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F-107
Role Fighter-bomber
National origin United States
Manufacturer North American Aviation
First flight 10 September 1956
Retired 25 November 1957
Status Did not enter mass-production
Primary users United States Air Force
NACA
Number built 3
Program cost US$105.8 million[1]
Developed from F-100 Super Sabre

The North American F-107 was North American Aviation's (NAA) entry in a United States Air Force tactical fighter-bomber design competition of the 1950s. The F-107 incorporated many innovations and radical design features, and was based on the F-100 Super Sabre. The competition was eventually won by the F-105 Thunderchief, and the F-107 prototypes ended their lives as test aircraft.

Contents

Design and development

In June 1953, North American initiated an in-house study of advanced F-100 designs, leading to proposed interceptor (NAA 211: F-100BI denoting "interceptor") and fighter-bomber (NAA 212: F-100B) variants.[2] Concentrating on the F-100B, the preliminary engineering and design work focused on a tactical fighter-bomber configuration, featuring a recessed weapons bay under the fuselage and provision for six hardpoints underneath the wings. Single-point refuelling capability was provided while a retractable tailskid was installed. [3]An all-moving vertical fin and an automated flight control system was incorporated which permitted the aircraft to roll at supersonic speeds using spoilers.[4]The flight control system was upgraded by the addition of pitch and yaw dampers.[3]

A side-view photograph of the F-107A

The aircraft's most distinguishing feature is its dorsal-mounted Variable Area Inlet Duct (VAID). While the VAID was a system unique to the F-107A, it was an early form of a variable geometry intake ramp which automatically controlled the amount of air fed to the jet engine.[5] Although the preliminary design of the air intake was originally located in a chin position under the fuselage (an arrangement later adopted for the F-16), the air intake was eventually mounted in an unconventional position directly above and just behind the cockpit.[6] The VAID system proved to be very efficient and NAA used the design concept on their A-5, XB-70 aircraft and XF-108 Rapier designs. [7]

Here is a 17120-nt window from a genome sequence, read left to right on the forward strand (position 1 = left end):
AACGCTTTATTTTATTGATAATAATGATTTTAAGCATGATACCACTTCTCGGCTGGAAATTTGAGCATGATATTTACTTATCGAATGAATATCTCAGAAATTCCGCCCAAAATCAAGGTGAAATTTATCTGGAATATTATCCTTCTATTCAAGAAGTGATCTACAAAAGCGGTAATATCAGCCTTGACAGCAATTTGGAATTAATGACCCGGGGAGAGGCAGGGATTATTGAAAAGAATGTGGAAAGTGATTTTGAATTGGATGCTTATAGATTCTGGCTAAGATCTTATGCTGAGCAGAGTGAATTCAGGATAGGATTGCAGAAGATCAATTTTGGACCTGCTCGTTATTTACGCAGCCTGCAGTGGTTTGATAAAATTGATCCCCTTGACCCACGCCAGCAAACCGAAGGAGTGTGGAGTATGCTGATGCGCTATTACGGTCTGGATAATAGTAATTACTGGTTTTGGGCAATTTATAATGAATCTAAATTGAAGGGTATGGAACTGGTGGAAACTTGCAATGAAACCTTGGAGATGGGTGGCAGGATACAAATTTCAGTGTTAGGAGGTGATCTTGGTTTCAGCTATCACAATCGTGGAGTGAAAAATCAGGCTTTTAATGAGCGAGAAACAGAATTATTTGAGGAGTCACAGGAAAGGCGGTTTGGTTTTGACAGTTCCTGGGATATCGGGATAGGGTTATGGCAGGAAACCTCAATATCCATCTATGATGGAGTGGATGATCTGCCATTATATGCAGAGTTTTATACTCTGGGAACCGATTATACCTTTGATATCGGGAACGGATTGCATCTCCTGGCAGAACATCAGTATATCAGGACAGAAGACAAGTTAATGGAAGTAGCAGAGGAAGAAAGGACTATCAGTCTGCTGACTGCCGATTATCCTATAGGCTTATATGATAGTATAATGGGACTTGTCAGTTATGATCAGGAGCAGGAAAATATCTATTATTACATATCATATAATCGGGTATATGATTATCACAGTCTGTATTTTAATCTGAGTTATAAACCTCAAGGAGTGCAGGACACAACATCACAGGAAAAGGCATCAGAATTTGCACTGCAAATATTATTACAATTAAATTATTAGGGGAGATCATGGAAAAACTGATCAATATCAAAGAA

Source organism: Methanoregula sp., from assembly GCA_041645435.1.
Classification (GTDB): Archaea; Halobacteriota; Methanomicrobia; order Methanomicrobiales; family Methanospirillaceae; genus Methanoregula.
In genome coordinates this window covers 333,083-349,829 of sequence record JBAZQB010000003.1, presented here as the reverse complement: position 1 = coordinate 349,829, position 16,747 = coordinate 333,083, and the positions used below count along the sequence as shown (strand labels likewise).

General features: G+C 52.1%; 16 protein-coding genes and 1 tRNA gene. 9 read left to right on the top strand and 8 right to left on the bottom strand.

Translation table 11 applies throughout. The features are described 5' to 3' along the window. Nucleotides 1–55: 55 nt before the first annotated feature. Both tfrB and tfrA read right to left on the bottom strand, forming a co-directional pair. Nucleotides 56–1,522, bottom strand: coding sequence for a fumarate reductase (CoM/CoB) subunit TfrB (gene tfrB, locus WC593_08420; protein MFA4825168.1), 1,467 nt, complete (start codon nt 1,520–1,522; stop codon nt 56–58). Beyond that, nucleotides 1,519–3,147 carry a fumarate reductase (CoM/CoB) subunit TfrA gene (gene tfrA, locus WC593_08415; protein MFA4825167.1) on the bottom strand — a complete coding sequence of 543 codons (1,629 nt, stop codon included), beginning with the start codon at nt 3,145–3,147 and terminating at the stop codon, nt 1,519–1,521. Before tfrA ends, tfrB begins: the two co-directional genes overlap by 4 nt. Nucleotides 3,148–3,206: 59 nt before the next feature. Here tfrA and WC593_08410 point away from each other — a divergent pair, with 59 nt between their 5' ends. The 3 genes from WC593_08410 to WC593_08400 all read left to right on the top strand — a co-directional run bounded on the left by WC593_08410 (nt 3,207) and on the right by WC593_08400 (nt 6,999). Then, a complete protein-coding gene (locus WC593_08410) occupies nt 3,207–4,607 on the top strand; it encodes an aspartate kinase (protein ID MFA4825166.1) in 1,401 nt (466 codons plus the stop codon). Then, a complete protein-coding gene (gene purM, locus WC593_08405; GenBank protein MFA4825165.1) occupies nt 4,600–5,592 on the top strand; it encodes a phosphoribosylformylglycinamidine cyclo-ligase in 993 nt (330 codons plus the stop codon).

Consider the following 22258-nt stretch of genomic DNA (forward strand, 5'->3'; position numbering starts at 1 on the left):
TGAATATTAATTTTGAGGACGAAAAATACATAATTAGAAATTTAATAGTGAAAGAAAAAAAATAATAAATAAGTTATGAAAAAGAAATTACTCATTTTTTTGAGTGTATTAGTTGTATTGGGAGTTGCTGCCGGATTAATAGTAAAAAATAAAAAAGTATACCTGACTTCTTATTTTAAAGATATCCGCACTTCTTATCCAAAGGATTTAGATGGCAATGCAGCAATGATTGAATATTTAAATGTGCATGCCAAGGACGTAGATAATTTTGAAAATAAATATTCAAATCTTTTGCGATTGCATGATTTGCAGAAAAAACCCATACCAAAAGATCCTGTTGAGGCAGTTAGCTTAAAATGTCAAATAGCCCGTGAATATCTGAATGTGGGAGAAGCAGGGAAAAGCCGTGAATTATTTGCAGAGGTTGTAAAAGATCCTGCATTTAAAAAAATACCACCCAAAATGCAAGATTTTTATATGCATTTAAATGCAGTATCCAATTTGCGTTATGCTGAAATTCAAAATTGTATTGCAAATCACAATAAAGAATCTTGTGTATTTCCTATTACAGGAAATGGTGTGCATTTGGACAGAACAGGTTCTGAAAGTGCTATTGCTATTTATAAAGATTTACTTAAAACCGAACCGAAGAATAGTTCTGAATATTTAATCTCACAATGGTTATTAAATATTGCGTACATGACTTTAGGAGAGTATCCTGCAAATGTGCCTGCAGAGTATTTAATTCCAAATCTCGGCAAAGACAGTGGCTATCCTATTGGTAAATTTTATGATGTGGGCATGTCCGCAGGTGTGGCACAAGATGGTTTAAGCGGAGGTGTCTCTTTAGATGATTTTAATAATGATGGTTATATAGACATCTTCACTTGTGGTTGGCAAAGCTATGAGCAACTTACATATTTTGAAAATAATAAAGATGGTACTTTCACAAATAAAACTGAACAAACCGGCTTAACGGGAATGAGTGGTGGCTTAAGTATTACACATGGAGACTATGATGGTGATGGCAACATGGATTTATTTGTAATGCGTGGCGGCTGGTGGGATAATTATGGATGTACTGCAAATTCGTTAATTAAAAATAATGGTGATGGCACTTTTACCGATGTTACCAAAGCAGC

The air intake was in the unusual dorsal location as the USAF had required the carriage of an underbelly semi-conformal nuclear weapon. The original chin intake caused a shock wave that interfered in launching this weapon. The implications this had for the survivability of the pilot during ejection were troubling. It also severely limited view to the rear. Although this was not considered terribly important for a tactical fighter-bomber aircraft, it is characteristic of the era, when it was assumed air combat would be via guided missile exchanges outside visual range. [8]

In August 1954, a contract was signed for three prototypes along with a pre-production order for six additional airframes.[6]

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Designation and names

Extensive design changes resulted in its redesignation from F-100B to F-107A before the first prototype flew. The F-107 was never given an official name, but was sometimes informally called the "Super Super Sabre"[9]referring to North American's earlier fighter design, the F-100 Super Sabre.[10] The flight crews referred to it as the "man eater", in reference to the position of the air intake directly above the cockpit.[11]

The designation "F-107A" was the only one assigned to the aircraft,[12][10]though "YF-107A" is often used in publications.[3][13]

Operational history

An F-107A in flight